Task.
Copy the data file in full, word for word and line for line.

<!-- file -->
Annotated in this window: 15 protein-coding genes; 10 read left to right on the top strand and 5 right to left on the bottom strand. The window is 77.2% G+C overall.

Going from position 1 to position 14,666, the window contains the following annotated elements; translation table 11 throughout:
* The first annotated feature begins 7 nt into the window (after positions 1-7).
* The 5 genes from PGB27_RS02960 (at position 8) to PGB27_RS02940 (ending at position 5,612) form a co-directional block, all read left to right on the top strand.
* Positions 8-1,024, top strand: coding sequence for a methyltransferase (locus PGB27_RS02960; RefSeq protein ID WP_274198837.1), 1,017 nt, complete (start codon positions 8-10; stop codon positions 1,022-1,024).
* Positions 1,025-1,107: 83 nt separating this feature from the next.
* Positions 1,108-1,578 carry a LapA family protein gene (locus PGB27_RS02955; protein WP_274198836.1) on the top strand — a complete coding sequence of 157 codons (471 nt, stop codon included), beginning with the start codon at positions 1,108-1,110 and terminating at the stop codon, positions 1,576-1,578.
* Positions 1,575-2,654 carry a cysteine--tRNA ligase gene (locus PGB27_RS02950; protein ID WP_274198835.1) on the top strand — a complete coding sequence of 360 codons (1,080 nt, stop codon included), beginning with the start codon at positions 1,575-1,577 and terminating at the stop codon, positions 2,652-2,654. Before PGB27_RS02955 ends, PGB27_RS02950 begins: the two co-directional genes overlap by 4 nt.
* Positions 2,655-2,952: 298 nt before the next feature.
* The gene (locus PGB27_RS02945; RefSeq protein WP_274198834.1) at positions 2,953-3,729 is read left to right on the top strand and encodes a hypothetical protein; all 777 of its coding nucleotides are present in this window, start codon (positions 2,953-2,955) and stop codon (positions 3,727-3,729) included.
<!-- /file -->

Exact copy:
Annotated in this window: 15 protein-coding genes; 10 read left to right on the top strand and 5 right to left on the bottom strand. The window is 77.2% G+C overall.

Going from position 1 to position 14,666, the window contains the following annotated elements; translation table 11 throughout:
* The first annotated feature begins 7 nt into the window (after positions 1-7).
* The 5 genes from PGB27_RS02960 (at position 8) to PGB27_RS02940 (ending at position 5,612) form a co-directional block, all read left to right on the top strand.
* Positions 8-1,024, top strand: coding sequence for a methyltransferase (locus PGB27_RS02960; RefSeq protein ID WP_274198837.1), 1,017 nt, complete (start codon positions 8-10; stop codon positions 1,022-1,024).
* Positions 1,025-1,107: 83 nt separating this feature from the next.
* Positions 1,108-1,578 carry a LapA family protein gene (locus PGB27_RS02955; protein WP_274198836.1) on the top strand — a complete coding sequence of 157 codons (471 nt, stop codon included), beginning with the start codon at positions 1,108-1,110 and terminating at the stop codon, positions 1,576-1,578.
* Positions 1,575-2,654 carry a cysteine--tRNA ligase gene (locus PGB27_RS02950; protein ID WP_274198835.1) on the top strand — a complete coding sequence of 360 codons (1,080 nt, stop codon included), beginning with the start codon at positions 1,575-1,577 and terminating at the stop codon, positions 2,652-2,654. Before PGB27_RS02955 ends, PGB27_RS02950 begins: the two co-directional genes overlap by 4 nt.
* Positions 2,655-2,952: 298 nt before the next feature.
* The gene (locus PGB27_RS02945; RefSeq protein WP_274198834.1) at positions 2,953-3,729 is read left to right on the top strand and encodes a hypothetical protein; all 777 of its coding nucleotides are present in this window, start codon (positions 2,953-2,955) and stop codon (positions 3,727-3,729) included.